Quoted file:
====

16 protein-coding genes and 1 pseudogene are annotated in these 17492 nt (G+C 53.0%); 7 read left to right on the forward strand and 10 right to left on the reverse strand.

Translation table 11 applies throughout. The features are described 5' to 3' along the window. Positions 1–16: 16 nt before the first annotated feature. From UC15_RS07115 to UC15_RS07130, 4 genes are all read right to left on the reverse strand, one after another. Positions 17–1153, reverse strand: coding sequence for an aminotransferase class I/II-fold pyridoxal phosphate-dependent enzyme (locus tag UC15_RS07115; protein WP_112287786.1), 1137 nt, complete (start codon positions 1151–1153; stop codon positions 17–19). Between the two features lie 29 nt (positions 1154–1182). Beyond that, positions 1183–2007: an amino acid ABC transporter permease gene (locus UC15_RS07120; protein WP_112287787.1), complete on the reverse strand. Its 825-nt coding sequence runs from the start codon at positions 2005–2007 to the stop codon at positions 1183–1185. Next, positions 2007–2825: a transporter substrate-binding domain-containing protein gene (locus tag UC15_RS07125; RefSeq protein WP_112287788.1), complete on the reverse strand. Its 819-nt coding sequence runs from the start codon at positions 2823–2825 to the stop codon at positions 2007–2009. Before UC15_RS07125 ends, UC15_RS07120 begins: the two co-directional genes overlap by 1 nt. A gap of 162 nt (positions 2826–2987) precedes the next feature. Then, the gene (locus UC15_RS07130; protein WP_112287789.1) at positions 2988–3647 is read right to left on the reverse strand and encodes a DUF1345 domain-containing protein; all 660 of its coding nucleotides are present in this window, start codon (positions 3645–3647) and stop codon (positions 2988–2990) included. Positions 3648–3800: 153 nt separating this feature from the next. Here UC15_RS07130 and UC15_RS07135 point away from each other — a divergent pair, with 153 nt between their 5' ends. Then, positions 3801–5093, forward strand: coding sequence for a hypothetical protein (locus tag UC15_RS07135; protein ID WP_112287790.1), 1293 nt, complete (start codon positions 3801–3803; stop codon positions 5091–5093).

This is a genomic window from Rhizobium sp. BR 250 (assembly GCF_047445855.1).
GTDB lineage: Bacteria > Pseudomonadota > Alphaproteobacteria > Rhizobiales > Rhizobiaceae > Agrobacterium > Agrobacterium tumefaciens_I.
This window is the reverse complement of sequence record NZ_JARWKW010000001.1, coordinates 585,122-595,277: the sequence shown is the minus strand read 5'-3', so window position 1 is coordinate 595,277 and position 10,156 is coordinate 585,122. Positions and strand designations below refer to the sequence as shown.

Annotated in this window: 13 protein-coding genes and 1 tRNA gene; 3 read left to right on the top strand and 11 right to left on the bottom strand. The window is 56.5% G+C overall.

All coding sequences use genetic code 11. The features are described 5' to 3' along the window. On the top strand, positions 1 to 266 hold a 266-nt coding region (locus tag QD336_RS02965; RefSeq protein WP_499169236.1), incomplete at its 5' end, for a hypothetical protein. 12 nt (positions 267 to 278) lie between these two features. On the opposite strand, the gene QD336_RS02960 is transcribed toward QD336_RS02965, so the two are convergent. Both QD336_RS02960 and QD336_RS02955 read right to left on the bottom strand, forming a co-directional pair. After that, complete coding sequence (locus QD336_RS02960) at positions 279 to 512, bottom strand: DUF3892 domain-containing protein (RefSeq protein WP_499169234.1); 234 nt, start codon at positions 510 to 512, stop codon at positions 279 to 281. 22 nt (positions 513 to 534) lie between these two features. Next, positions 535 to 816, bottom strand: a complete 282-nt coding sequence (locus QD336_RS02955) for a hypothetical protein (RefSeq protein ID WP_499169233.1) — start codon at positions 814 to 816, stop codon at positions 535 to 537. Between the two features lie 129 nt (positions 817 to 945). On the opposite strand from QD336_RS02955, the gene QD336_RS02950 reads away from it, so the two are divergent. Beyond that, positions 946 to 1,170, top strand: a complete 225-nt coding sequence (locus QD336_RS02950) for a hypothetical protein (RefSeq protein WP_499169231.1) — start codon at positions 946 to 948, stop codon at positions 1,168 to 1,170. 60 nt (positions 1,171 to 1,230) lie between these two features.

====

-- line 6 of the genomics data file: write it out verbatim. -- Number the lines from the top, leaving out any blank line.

Annotated in this window: 13 protein-coding genes and 1 tRNA gene; 3 read left to right on the top strand and 11 right to left on the bottom strand. The window is 56.5% G+C overall.